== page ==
Cottage bathroom renovation

Our Hall bathroom was probably the room most in need of makeover when we moved in. It had aqua mosaic floor tile, aqua and white wall tile, an aqua sink, and an aqua tub. Don’t get me wrong, I love aqua! But this was like an aqua monster threw up in our bathroom. Not to mention that the towel bar and toilet paper holder were broken, the shower tile was cracking, and a dog had obviously decided to chew the corner of the vanity.  On the up side, the bathroom was large by any normal standard and had a very large linen closet in it. I have always wanted a bright and airy cottage bathroom, so we decided it was time to tackle this room.



1960 aqua bathroom aqua tub


 We decided to tackle this project early in 2010 when Sophie was still a little baby, so at the time this room was only used by guests.We decided we wanted a fresh vintage cottage feel for the bathroom as it often felt a little dark in the room. We knew we wanted white beadboard and a white vanity. I decided on very pale green walls and beige tile for the floors and white subway tile for the shower. Our budget for the room was only $1500 so we knew we had to get creative to make it look good and stay under budget. For a complete breakdown of the budget scroll to the bottom.

cottage bathroom inspiration


We had a lot we needed to get done on our $1500 budget. Here’s our to do list:

  1. Remove all wall tile and replace it with bead board and subway tile.
  2. Remove baseboard heating
  3. Tear out existing closest and replace it with a new custom built vanity.
  4. Replace existing door and window.
  5. Refinish aqua tub so it is white.
  6. Tile over existing floor tile.
  7. Paint wainscoting white and walls green.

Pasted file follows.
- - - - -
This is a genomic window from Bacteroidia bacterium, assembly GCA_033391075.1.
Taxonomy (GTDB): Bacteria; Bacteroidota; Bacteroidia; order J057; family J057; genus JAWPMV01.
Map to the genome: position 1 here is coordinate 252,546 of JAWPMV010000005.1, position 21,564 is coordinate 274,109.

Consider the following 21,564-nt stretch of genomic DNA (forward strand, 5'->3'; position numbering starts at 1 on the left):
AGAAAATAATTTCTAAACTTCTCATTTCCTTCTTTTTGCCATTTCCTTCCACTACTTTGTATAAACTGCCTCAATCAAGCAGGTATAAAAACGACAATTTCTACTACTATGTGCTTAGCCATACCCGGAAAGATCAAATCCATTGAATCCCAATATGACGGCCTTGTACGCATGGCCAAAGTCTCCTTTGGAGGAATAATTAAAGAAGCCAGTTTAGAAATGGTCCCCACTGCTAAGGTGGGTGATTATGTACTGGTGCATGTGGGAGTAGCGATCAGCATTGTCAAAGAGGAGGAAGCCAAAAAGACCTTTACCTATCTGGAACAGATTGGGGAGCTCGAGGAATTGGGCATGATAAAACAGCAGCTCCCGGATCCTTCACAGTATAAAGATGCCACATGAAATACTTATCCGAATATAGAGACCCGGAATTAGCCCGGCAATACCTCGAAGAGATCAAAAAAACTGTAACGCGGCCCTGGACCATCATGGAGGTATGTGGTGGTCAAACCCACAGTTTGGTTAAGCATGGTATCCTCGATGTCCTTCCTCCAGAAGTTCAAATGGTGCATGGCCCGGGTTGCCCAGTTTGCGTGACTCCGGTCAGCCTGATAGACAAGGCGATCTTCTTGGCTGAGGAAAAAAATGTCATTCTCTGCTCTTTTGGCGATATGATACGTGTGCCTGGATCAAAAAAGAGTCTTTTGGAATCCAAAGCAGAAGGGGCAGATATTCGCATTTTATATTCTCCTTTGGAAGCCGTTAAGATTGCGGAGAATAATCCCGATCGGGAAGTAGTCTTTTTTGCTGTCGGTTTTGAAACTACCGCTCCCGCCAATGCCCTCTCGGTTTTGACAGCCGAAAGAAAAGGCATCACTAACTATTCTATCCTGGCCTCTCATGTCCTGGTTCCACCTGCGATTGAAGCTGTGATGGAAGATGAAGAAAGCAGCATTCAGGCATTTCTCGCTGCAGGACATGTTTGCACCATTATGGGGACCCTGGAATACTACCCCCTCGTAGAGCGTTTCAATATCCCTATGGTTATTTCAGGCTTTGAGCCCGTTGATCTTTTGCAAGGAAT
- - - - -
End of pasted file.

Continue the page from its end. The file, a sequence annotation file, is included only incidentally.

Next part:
8. Reface existing vanity and paint it white.
  9. Replace all bathroom hardware, vanity pulls, and mirror.
  10. Install new faucet for sink and shower.
  11. Install new butcher block counters and a new sink.
  12. Hang new shelving in old closet.
  13. Buy new art, towels, baskets, curtains, curtain rods, and shower curtain.


Since the wall tile was cracking it had to go. We thought we’d hit it with a hammer and it would simply fall off the wall like it always does for those nice designers on HGTV. Boy were we in for a surprise. Apparently in 1960 they attached tile to the wall with a metal screen and 2 inches of concrete, Below you can see some of the tile coming down.

bathroom renovation

It took an entire week just to get all the tile down and boy did it make a mess! Our entire house was covered in a layer of dust by time we were finished. Here’s what the shower looked like once all the tile and metal mesh was down.

bathroom renovation

Next, we ripped out the existing line closet. It was huge and seemed to be taking up unnecessary space in the bathroom. We removed all the shelves and the existing door framing.